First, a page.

The Giver’ Dystopia: Critical Analysis Essay

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Imagine a world where everyone is the same. Same house, same food, same clothes, and same beliefs. Individuality and freedom are stripped from each and every person and you would be killed in you thought any different. In Lois Lowry's novel, The Giver all of this is reality. They live in a world with no freedom or justice.

The distinct set of rules that set out to make the community a utopia actually turned it into a dystopia seizing the freedom from its people. The community enforces a rule called precision of language. This rule dictates what a person is allowed to say. There is a scene in the book in which Jonas asks if his parents love him to which his father says “precision of language.” This highlights how the community has been able to eradicate every person’s ability to say and feel what they want. On page 70 it explains the reason for the precision of language by stating “the reason for the precision of language was to ensure that unintentional lies were never uttered.”

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Another way the community was able to take freedom was with pills. These pills were to stop things called stirrings. In reality, these ‘stirrings’ were actually the person's feelings towards another. In chapter 5, Jonas is telling his mother about a dream he was having. He said that the strongest feeling in the dream was wanting. Then his mother says “You’re ready for the pills… the treatment for the stirrings.” This implies that the pills take away any ‘unwanted’ feelings.

The community has even taken away people’s freedom to feel true emotions. Each evening, the individuals of Jonas' Community discuss their emotions with family members in their dwellings. However, the thoughts they share are shallow and superficial, since they are shared by mindless individuals going about their business. Lily's displeasure about the event at the park with the child from another neighborhood who did not obey the rules, for example, was not genuine. Instead, Jonas understood she was experiencing 'impatience and irritation,' and she felt instantly better after discussing her thoughts with her family. This example shows that the people of the community are numb to raw emotions.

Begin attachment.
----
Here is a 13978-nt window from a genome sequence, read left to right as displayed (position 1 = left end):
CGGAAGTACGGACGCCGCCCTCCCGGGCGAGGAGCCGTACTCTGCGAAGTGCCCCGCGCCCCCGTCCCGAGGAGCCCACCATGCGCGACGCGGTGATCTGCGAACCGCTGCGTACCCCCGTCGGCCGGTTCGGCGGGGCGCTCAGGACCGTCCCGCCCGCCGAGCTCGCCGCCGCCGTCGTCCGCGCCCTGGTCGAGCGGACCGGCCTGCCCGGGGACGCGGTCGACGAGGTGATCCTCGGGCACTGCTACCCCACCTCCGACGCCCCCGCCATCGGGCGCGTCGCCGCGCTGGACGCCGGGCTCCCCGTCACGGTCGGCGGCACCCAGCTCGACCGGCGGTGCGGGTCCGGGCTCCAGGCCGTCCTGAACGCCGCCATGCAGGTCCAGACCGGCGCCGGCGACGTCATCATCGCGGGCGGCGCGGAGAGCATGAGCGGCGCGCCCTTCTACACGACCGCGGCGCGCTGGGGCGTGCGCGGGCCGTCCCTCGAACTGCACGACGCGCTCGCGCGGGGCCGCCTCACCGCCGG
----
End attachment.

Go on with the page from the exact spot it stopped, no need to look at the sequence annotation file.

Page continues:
Memories are important in The Giver because they provide people with wisdom and experience. The Giver and Jonas discuss the importance of receivers, with The Giver arguing that they supply Wisdom to the community, allowing them to make the best decisions possible. Taking away a person's memories has once again proved the community's interest in making the world they live in a dystopia. On page 105 The Giver says “they know nothing.” And that is true, the community knows nothing of the real world or about the choices they would be able to make if they had access to the memories

The community is trying to create a utopia by taking the memories of the past away from the people. Jonas was starting to question the Giver on why he is unable to exchange memories with other members of the community in order to relieve his anguish. 'Everyone would be burdened and pained,' the Giver informed Jonas. That is not what they desire. That is why The Receiver is so important to them, and why he is so revered. This proves that the community isn’t a true utopia, by showing us that there were people forced to hurt and suffer every day so others didn’t have to.

In The Giver, people are given spouses and kids in a dystopian future. There are no celebrations or traditions, and the people are color-blind. Meanwhile, starting at the age of 11, the Committee of Elders has complete authority over all aspects of everyday life, including what employment residents have.

One of the community’s ways of ensuring sameness is climate control. Climate control affects the temperature, the hills, the season, and more. Because of the problems it entailed, the climate became outmoded in their civilization, and it appeared to be more destructive than useful. It began as a way to allow farming to take place all year, but it soon became a component of the laws of sameness. This again proves that the Committee of Elders has taken away the choice of its people.

We learn in The Giver that making decisions about the future requires knowledge of the past. Because the people in the book lack recollection, they are unable to make real decisions. Without even knowing it, the people of the community are slaves to the Committee of Elders and bound by the rules of sameness.

In a nutshell, the community is a dystopian society. From climate control to taking away the memories of the past, the community has shown time and time again that it is a dystopia and Jonas was lucky to get out.

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